FACT 3: Stem cells from fetal tissues
At approximately 12 weeks of gestation primitive bodies are formed and their final location. Over the next 6 months, they have increased in size and develop the ability to operate independently of the placenta. As the fetus grows very quickly, all the tissues and organs, including brain contains stem cells, which aroused the interest of researchers and society concerned about the possible tampering with them. From three sources: trophoblast, primitive germ cells and fetal tissues.
As with many other cell types, the trophoblast cells can auto perpetuate and scientist were unable to prevent their differentiation. It seems to be happening with all the stem cells, at least in laboratory cultures, continually divide and differentiate, suggesting that such differentiation is the process that occurs by default, which means a natural limit to the size of organs and a barrier to tumor formation. If so, the environment that supports such a state of lack of differentiation, should express the genes whose products inhibit.
In tissues, in addition, the medium must also inhibit cell division unless new cells are needed. An essential contribution was made by Janet Rossant in Toronto, to find that the fibroblast growth factor 4 (FGF4) using heparin as a co-factor was as necessary as the layers of fibroblasts nutrients to keep in trophoblast undifferentiated stem cells. The injection of these cells in the blastocyst produced only trophoblastic tissue. Other stem cells that aroused great interest are the embryonic or fetal-fetal cells. Researchers have to get parental approval for donations of fetal tissues between 5 and 12 weeks of gestation, according to the legislation in most of the countries where the harvesting of them is authorized and regulated. The window of 5-12 weeks is advantageous because until the 5th week almost all cells are stem cells with almost no degree of differentiation and high mitotic rate that can generate Teratomas. From 12 weeks, the immune system HLA (Human Antigen Leukocyte) is already developed and the implantation of stem cells can cause immune rejection in the receiver.

FACT 4: Embryonic stem cells.
Before organogenesis, the embryo of any species is a compressed collection of cells with the potential to become any organ or tissue, which are called pluripotent. First described in mice in the laboratory is relentless and infinitely divided and maintain the ability to differentiate into any cell type when exposed to the proper growth factor, such as the formation of nerves can transmit electrical and chemical signals, similar to the body. Here comes the enthusiasm to develop regenerative therapies in Parkinson, Alzheimer, spinal injuries and degenerative diseases of retina. They are undoubtedly the most pluripotent of all, have the greatest therapeutic potential. They are immortal and capable of pluripotent differentiationl. Chromosomal composition remains stable over many cell cycles. Jobs in USA, Australia and Israel are giving rise to cells of the three embryonic layers. Them were injected into immune suppressed mice and they originated Teratomas with intestinal epithelial cells (endoderm), striated and smooth muscle (mesoderm) and squamous epithelium (ectoderm).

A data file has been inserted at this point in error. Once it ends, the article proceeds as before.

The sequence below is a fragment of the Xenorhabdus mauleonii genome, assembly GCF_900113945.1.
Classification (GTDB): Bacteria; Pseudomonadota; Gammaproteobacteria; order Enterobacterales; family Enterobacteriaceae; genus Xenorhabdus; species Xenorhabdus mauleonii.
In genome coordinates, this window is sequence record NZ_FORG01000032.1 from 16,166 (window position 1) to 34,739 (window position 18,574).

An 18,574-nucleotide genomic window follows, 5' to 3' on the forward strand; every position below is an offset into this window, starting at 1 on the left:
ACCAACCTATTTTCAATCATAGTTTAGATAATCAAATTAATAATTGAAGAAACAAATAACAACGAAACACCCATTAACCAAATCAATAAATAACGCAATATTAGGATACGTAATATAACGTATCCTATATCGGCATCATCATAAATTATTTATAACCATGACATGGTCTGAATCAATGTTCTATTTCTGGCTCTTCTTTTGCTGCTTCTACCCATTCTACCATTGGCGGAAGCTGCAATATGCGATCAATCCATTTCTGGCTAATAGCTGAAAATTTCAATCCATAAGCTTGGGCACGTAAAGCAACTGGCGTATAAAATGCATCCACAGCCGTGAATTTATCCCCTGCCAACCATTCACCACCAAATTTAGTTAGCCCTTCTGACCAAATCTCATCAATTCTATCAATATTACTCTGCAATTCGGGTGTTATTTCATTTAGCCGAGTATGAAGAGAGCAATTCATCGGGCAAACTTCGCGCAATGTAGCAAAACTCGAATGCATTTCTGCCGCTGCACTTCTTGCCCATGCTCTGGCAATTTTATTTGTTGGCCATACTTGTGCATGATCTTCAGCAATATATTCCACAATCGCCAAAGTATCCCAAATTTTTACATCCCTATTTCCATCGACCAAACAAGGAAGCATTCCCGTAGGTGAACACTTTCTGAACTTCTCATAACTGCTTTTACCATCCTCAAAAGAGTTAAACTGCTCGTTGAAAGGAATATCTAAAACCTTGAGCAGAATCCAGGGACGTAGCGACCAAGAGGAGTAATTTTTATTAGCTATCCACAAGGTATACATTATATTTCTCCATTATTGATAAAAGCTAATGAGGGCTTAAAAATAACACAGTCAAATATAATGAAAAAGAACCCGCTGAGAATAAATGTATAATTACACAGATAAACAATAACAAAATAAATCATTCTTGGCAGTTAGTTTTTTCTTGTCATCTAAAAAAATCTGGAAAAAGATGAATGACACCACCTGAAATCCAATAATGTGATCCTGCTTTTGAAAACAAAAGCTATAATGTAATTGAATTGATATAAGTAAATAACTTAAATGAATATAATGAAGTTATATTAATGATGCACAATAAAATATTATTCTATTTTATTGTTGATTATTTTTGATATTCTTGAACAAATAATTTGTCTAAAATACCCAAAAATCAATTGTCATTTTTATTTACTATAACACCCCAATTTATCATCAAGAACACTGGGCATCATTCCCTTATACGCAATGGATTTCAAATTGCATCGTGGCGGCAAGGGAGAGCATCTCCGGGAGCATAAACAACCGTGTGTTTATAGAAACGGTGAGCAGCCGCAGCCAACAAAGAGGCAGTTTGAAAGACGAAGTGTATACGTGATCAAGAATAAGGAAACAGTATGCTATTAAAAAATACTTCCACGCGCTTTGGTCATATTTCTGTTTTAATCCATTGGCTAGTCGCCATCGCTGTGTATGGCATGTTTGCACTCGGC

See: Propagation of Embryonic Stem Cells

FACT 5: Stem cells by parthenogenesis.
This process so far only achieved in primates and an experimental basis. This is the artificial activation of an egg without having been fertilized by changes in flow of calcium. The cell line had the same feature from other embryonic stem cells: normal chromosomes, capable of endless cycles of growth and division, contain significant amounts of telomerase, which is thought to play a fundamental role in the maintenance of the integrity of chromosomes through successive divisions and had allegedly antigens associated with embryonic stem cells. They can become any other race, including dopaminergic neurons. Their pluripotent action has been demonstrated by the appearance of teratomas appropriate models of rats, where the 3 layers of tissue were found: blood vessels, intestines primitive smooth and striated muscle, bone and cartilage. These results suggest that although the eggs activated by this process not give rise to an individual, can theoretically provide pluripotent cells. Many questions and problems with this line have not yet been overcome.
See: Derivation of Human Embryonic Stem Cells by Immunosurgery

FACT 6: Stem cells by nuclear transplantation